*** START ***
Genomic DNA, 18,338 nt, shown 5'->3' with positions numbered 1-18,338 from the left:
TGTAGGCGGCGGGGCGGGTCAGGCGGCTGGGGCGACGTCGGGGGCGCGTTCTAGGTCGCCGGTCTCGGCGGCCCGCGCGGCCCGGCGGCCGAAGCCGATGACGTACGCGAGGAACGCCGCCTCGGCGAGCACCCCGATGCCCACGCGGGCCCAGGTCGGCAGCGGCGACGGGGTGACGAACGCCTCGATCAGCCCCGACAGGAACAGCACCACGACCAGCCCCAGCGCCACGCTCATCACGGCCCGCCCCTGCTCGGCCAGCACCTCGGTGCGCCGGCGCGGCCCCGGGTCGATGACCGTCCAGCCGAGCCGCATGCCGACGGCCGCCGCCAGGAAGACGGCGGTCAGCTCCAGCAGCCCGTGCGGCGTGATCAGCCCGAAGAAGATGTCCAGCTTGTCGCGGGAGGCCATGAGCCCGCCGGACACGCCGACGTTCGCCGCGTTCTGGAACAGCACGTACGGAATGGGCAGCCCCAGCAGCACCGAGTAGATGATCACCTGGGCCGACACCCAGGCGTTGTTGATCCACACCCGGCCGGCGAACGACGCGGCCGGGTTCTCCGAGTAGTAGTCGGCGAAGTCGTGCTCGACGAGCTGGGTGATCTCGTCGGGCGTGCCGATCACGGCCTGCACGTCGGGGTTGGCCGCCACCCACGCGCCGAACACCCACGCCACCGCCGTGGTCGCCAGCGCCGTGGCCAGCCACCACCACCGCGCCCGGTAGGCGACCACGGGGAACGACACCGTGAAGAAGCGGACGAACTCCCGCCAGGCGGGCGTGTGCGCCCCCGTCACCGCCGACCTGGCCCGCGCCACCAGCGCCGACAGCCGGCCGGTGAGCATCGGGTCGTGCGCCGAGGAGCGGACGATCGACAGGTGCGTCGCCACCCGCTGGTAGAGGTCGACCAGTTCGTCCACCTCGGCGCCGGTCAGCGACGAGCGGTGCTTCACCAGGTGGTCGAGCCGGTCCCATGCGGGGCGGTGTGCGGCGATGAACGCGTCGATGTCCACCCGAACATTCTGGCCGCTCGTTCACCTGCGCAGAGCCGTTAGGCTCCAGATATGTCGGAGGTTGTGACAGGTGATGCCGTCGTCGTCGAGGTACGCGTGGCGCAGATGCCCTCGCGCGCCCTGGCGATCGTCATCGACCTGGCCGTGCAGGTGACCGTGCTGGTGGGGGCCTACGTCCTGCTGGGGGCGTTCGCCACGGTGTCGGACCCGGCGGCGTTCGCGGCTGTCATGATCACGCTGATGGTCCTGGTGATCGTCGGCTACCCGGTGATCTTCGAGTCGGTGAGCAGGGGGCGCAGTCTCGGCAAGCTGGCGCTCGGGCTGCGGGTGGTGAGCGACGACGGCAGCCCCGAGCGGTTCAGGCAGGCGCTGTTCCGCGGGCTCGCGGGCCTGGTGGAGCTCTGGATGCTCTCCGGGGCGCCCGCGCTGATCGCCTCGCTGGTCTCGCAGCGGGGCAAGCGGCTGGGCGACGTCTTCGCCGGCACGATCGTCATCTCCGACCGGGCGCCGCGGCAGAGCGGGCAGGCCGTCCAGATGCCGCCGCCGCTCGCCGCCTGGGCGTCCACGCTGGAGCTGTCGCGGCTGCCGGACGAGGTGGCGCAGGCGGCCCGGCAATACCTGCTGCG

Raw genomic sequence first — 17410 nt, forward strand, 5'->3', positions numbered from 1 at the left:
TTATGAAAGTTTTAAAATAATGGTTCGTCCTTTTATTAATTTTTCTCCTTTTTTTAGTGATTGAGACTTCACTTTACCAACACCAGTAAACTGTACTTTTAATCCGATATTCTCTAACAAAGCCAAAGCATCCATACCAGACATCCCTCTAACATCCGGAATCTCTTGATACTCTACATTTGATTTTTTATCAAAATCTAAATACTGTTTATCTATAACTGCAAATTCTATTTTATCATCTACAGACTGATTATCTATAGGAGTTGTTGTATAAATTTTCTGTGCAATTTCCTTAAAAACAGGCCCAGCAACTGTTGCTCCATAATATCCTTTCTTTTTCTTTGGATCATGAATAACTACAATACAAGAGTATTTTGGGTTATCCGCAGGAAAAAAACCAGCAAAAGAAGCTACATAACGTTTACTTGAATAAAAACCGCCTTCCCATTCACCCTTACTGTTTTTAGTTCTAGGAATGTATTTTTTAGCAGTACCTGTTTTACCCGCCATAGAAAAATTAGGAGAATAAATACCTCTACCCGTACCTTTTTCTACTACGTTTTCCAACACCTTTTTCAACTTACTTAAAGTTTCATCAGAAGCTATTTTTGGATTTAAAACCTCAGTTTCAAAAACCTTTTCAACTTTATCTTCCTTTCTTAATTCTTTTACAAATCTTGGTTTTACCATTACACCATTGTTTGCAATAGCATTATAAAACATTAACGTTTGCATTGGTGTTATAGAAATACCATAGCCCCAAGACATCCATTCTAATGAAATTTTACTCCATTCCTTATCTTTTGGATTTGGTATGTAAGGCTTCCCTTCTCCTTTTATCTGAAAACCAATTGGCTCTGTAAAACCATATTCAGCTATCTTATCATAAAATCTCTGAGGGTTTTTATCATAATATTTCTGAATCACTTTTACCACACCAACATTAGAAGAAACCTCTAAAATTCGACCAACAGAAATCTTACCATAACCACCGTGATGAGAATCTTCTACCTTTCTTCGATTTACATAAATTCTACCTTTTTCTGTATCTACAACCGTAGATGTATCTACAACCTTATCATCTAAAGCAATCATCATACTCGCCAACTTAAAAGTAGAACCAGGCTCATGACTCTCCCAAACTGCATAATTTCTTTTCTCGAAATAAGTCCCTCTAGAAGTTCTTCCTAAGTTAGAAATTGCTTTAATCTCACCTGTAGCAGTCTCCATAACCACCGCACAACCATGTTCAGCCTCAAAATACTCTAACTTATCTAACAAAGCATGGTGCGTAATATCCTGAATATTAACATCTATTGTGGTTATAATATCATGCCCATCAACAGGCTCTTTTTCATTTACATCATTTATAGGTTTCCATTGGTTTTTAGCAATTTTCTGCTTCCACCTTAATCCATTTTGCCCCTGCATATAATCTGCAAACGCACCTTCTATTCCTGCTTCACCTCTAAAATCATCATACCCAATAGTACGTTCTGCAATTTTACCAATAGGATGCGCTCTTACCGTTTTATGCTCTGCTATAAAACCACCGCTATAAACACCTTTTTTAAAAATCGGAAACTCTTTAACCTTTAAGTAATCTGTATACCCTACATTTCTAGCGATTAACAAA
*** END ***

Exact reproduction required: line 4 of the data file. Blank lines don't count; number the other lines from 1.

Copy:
TTATGAAAGTTTTAAAATAATGGTTCGTCCTTTTATTAATTTTTCTCCTTTTTTTAGTGATTGAGACTTCACTTTACCAACACCAGTAAACTGTACTTTTAATCCGATATTCTCTAACAAAGCCAAAGCATCCATACCAGACATCCCTCTAACATCCGGAATCTCTTGATACTCTACATTTGATTTTTTATCAAAATCTAAATACTGTTTATCTATAACTGCAAATTCTATTTTATCATCTACAGACTGATTATCTATAGGAGTTGTTGTATAAATTTTCTGTGCAATTTCCTTAAAAACAGGCCCAGCAACTGTTGCTCCATAATATCCTTTCTTTTTCTTTGGATCATGAATAACTACAATACAAGAGTATTTTGGGTTATCCGCAGGAAAAAAACCAGCAAAAGAAGCTACATAACGTTTACTTGAATAAAAACCGCCTTCCCATTCACCCTTACTGTTTTTAGTTCTAGGAATGTATTTTTTAGCAGTACCTGTTTTACCCGCCATAGAAAAATTAGGAGAATAAATACCTCTACCCGTACCTTTTTCTACTACGTTTTCCAACACCTTTTTCAACTTACTTAAAGTTTCATCAGAAGCTATTTTTGGATTTAAAACCTCAGTTTCAAAAACCTTTTCAACTTTATCTTCCTTTCTTAATTCTTTTACAAATCTTGGTTTTACCATTACACCATTGTTTGCAATAGCATTATAAAACATTAACGTTTGCATTGGTGTTATAGAAATACCATAGCCCCAAGACATCCATTCTAATGAAATTTTACTCCATTCCTTATCTTTTGGATTTGGTATGTAAGGCTTCCCTTCTCCTTTTATCTGAAAACCAATTGGCTCTGTAAAACCATATTCAGCTATCTTATCATAAAATCTCTGAGGGTTTTTATCATAATATTTCTGAATCACTTTTACCACACCAACATTAGAAGAAACCTCTAAAATTCGACCAACAGAAATCTTACCATAACCACCGTGATGAGAATCTTCTACCTTTCTTCGATTTACATAAATTCTACCTTTTTCTGTATCTACAACCGTAGATGTATCTACAACCTTATCATCTAAAGCAATCATCATACTCGCCAACTTAAAAGTAGAACCAGGCTCATGACTCTCCCAAACTGCATAATTTCTTTTCTCGAAATAAGTCCCTCTAGAAGTTCTTCCTAAGTTAGAAATTGCTTTAATCTCACCTGTAGCAGTCTCCATAACCACCGCACAACCATGTTCAGCCTCAAAATACTCTAACTTATCTAACAAAGCATGGTGCGTAATATCCTGAATATTAACATCTATTGTGGTTATAATATCATGCCCATCAACAGGCTCTTTTTCATTTACATCATTTATAGGTTTCCATTGGTTTTTAGCAATTTTCTGCTTCCACCTTAATCCATTTTGCCCCTGCATATAATCTGCAAACGCACCTTCTATTCCTGCTTCACCTCTAAAATCATCATACCCAATAGTACGTTCTGCAATTTTACCAATAGGATGCGCTCTTACCGTTTTATGCTCTGCTATAAAACCACCGCTATAAACACCTTTTTTAAAAATCGGAAACTCTTTAACCTTTAAGTAATCTGTATACCCTACATTTCTAGCGATTAACAAA